These pieces are the next step after my last show with you, in 2021. I spent time reviewing that body of work, to figure out which qualities of the work I wanted to lean further into going forward.

I want the work to maintain a presence in a space, to attract and hold attention, to be poised and balanced, to be intriguing and possess depth of form, texture, and surface. I’m trying to make work which is geological but isn’t, that is location based but isn’t, that explores identity but doesn’t. I think I’m trying to express something I can’t quite comprehend or articulate yet – and perhaps I never will be able to.

What else should we know, to better understand this work?

My focus has changed slightly – connection to location is still a key element in my practice, but it is now looser. My interest has shifted to the totality of a place, including the stories and identity that come with it. This mirrors my own current experiences, having moved back to Ireland, or more specifically to the Republic of Ireland, somewhere that I both know and in which I’m still trying to find my own place.

Erskine, Hall & Coe
15, The Royal Arcade
W1S 4SP
Tel: 0207 491 1706

www.ehc.art

Liam Flynn: Online-only exhibition 9 – 17 April 2022

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Liam Flynn: Online-only exhibition 9 – 17 April 2022

11 April 2022

Liam Flynn: Online-only exhibition 9 – 17 April 2022

Erskine, Hall & Coe present an online exhibition of works by Irish artist, Liam Flynn (1969 – 2017).

Flynn was especially renowned for his double-rim vessels.  Having developed the double rim through experimentation, he considered this creation as the defining characteristic of his style, one that made his work particularly unique.  He would turn one rim on the outside, and another rim on the inside of a vessel, effectively giving the illusion of a vessel within a vessel.  He liked the mystery this gave to the piece, achieved through a captivating play of light between the different layers.

“The planning for my work starts not at the lathe, but when I’m standing over a log, trying to figure out what sort of vessel will fit into a particular piece of wood…the way I cut the piece from the log can determine the final shape of the vessel. I like to think that I can interpret what way the wood is going to warp but sometimes it can surprise me.” — Flynn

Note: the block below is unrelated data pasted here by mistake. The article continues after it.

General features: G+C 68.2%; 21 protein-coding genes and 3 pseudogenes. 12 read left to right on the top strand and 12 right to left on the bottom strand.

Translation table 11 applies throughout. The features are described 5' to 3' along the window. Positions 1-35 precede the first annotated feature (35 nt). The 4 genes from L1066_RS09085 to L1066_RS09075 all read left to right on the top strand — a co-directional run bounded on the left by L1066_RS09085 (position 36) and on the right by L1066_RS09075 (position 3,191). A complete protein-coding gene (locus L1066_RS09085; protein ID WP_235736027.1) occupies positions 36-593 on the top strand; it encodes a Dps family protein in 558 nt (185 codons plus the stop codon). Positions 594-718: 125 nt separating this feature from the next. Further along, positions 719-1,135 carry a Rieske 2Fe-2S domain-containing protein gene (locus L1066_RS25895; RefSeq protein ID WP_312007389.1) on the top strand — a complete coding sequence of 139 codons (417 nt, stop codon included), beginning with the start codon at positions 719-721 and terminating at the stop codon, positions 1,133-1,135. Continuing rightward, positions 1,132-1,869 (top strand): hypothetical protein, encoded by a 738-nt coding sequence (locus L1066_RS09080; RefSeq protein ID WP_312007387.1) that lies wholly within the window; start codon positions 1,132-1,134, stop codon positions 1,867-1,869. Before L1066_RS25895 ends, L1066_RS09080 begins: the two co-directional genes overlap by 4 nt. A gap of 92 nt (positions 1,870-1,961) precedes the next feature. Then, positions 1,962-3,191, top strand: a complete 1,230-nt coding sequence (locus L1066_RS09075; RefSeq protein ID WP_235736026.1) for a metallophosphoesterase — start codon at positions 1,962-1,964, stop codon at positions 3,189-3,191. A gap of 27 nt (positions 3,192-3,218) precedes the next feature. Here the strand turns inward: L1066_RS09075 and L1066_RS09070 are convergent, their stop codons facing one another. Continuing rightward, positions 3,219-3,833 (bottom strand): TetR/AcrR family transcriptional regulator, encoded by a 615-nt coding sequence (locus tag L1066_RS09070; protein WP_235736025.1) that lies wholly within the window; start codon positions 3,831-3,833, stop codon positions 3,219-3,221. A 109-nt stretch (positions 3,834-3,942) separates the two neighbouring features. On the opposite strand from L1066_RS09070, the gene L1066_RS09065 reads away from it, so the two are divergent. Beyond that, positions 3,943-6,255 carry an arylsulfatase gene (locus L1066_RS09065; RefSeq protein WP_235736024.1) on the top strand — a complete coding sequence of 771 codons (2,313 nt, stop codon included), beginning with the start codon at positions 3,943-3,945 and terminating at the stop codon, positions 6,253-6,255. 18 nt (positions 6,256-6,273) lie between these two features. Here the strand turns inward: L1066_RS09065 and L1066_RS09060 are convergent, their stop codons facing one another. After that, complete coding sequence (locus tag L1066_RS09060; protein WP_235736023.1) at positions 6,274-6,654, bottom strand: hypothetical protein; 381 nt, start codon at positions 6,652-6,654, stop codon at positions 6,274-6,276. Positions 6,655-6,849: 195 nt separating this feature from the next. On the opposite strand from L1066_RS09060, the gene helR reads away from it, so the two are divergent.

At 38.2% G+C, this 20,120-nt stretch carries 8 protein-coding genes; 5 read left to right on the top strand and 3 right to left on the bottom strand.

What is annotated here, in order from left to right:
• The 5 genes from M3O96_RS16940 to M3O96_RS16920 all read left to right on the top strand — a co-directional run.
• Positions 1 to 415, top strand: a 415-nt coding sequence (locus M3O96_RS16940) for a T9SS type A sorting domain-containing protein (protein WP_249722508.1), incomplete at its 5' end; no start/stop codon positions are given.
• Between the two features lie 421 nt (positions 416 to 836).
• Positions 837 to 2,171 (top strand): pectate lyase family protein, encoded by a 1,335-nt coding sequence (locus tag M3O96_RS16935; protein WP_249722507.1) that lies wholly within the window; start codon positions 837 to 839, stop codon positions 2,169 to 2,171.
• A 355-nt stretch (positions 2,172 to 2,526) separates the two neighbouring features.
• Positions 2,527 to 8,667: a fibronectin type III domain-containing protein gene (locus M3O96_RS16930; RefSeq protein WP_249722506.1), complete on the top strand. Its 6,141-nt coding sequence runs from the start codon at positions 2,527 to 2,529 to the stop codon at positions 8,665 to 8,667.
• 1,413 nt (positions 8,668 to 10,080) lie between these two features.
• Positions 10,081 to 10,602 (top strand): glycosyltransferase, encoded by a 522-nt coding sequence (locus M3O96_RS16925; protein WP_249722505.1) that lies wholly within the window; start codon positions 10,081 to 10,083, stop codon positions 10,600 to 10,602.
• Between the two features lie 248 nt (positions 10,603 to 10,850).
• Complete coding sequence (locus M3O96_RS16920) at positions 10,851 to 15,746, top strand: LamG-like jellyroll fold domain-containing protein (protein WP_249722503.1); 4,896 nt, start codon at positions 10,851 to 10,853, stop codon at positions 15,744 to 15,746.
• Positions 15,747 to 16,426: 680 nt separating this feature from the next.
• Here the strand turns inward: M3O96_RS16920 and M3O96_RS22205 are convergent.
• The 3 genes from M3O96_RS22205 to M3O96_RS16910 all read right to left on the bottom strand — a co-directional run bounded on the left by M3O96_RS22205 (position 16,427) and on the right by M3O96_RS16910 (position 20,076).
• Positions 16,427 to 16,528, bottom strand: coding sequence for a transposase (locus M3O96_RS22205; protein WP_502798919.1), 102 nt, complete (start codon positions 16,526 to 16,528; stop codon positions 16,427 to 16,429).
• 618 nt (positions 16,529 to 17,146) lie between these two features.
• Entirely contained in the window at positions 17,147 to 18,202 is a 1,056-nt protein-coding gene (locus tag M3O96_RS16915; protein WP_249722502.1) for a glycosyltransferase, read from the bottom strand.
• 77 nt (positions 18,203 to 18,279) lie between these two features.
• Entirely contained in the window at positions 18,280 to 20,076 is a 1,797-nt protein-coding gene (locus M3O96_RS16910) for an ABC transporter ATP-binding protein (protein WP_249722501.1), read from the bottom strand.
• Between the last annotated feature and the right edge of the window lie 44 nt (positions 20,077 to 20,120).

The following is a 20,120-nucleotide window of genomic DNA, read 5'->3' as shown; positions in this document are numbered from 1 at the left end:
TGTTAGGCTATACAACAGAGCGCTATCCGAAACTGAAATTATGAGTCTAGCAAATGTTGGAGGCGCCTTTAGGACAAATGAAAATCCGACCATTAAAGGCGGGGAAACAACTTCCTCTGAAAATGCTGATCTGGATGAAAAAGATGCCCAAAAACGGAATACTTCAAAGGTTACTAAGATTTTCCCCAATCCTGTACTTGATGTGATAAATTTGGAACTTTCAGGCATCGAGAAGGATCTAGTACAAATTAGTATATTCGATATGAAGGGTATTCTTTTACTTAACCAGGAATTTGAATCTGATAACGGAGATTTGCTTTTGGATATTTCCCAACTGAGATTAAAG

Flynn’s practice of turning wood on a lathe while it was still wet, or ‘green turning,’ allowed the wood to change shape as it dried.  He explained, “movement is a major theme in my work. Because I use green, unseasoned wood, I like to treat the wood as if it were a malleable material; gently removing the excess from the inside, pushing the wood into fluid forms.”  The finished piece is thus an unpredictable union of his technical skill and the chance movement of the wood.  He often blackened his works, which helped to accentuate their forms, carved fluting and other patterns.

Flynn favoured locally sourced woods, working in oak, ash and sycamore, and his interest developed primarily into accentuating the forms and lines of his vessels.  He explained, “the challenge is to keep reinterpreting the forms . . . I’m always striving to find the perfect line.”

Sara Flynn summed up his achievements perfectly: “Liam made truly beautiful objects and leaves a legacy of excellence and honesty.”

Erskine, Hall & Coe
15, The Royal Arcade
W1S 4SP
Tel: 0207 491 1706

www.ehc.art

Small Works, Great Artists – 15th Feb – 11th March 2022

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Small Works, Great Artists – 15th Feb – 11th March 2022

17 February 2022

Small Works, Great Artists – 15th Feb – 11th March 2022

Erskine, Hall & Coe are pleased to present their annual Small Works, Great Artists exhibition for the fourth year running.  The show features remarkable 20th century and contemporary work by British and international talent.

Particularly distinctive are new, hand-built sculptures by Taiwanese potter, Zung-Lung Tsai and a beautifully decorated tea bowl by Shoji Kamoda dating from the 1970s, displayed alongside green-glazed, geometric forms by Karen Bennicke, reminiscent of architecture, and thrown coloured stoneware by Jennifer Lee, some of which she produced in Japan.

Other highlights of the show are a stunning footed bowl by Lucie Rie, made of porcelain with golden manganese glaze and terracotta detailing, and a pouring vessel from 1958, the first piece Erskine, Hall & Coe have displayed that was made together by Rie and Hans Coper.

The exhibition of 47 works represents the following artists:

Karen Bennicke, Claudi Casanovas, Joanna Constantinidis, Lucie Rie & Hans Coper, Sara Flynn, Ernst Gamperl, Gwyn Hanssen Pigott, Koji Hatakeyama, Ewen Henderson, Shoji Kamoda, Jacques Kaufmann, Yasuhisa Kohyama, Ryoji Koie, Jennifer Lee, Shozo Michikawa, Machiko Ogawa, Lucie Rie, Inger Rokkjær, Tatsuzo Shimaoka, Zung-Lung Tsai, Gertrud Vasegaard, John Ward

See all the works in the exhibition here 

Erskine, Hall & Coe
15, The Royal Arcade
W1S 4SP
Tel: 0207 491 1706

www.ehc.art